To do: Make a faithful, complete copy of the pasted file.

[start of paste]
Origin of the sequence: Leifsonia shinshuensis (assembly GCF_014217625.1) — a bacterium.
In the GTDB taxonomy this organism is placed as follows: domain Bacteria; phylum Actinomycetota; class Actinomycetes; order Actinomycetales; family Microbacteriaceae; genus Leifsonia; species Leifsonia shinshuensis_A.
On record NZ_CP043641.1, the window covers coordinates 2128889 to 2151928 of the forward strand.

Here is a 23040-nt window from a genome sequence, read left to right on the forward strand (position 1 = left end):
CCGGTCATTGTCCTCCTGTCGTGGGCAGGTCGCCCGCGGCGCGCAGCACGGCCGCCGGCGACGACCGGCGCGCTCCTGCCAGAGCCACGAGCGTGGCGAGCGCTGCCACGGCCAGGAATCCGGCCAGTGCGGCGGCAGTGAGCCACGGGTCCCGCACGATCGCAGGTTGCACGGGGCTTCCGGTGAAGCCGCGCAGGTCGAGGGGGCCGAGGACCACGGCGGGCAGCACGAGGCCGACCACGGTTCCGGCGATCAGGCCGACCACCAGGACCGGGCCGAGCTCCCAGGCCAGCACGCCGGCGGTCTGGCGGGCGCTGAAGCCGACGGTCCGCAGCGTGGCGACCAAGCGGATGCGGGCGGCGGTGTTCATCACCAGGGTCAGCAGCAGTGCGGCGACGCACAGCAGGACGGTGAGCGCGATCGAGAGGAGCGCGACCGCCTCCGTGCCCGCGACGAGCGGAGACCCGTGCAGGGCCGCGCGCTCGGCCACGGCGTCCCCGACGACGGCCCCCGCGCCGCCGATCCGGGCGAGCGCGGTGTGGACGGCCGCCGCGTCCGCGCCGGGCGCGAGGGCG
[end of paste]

Origin of the sequence: Leifsonia shinshuensis (assembly GCF_014217625.1) — a bacterium.
In the GTDB taxonomy this organism is placed as follows: domain Bacteria; phylum Actinomycetota; class Actinomycetes; order Actinomycetales; family Microbacteriaceae; genus Leifsonia; species Leifsonia shinshuensis_A.
On record NZ_CP043641.1, the window covers coordinates 2128889 to 2151928 of the forward strand.

Here is a 23040-nt window from a genome sequence, read left to right on the forward strand (position 1 = left end):
CCGGTCATTGTCCTCCTGTCGTGGGCAGGTCGCCCGCGGCGCGCAGCACGGCCGCCGGCGACGACCGGCGCGCTCCTGCCAGAGCCACGAGCGTGGCGAGCGCTGCCACGGCCAGGAATCCGGCCAGTGCGGCGGCAGTGAGCCACGGGTCCCGCACGATCGCAGGTTGCACGGGGCTTCCGGTGAAGCCGCGCAGGTCGAGGGGGCCGAGGACCACGGCGGGCAGCACGAGGCCGACCACGGTTCCGGCGATCAGGCCGACCACCAGGACCGGGCCGAGCTCCCAGGCCAGCACGCCGGCGGTCTGGCGGGCGCTGAAGCCGACGGTCCGCAGCGTGGCGACCAAGCGGATGCGGGCGGCGGTGTTCATCACCAGGGTCAGCAGCAGTGCGGCGACGCACAGCAGGACGGTGAGCGCGATCGAGAGGAGCGCGACCGCCTCCGTGCCCGCGACGAGCGGAGACCCGTGCAGGGCCGCGCGCTCGGCCACGGCGTCCCCGACGACGGCCCCCGCGCCGCCGATCCGGGCGAGCGCGGTGTGGACGGCCGCCGCGTCCGCGCCGGGCGCGAGGGCG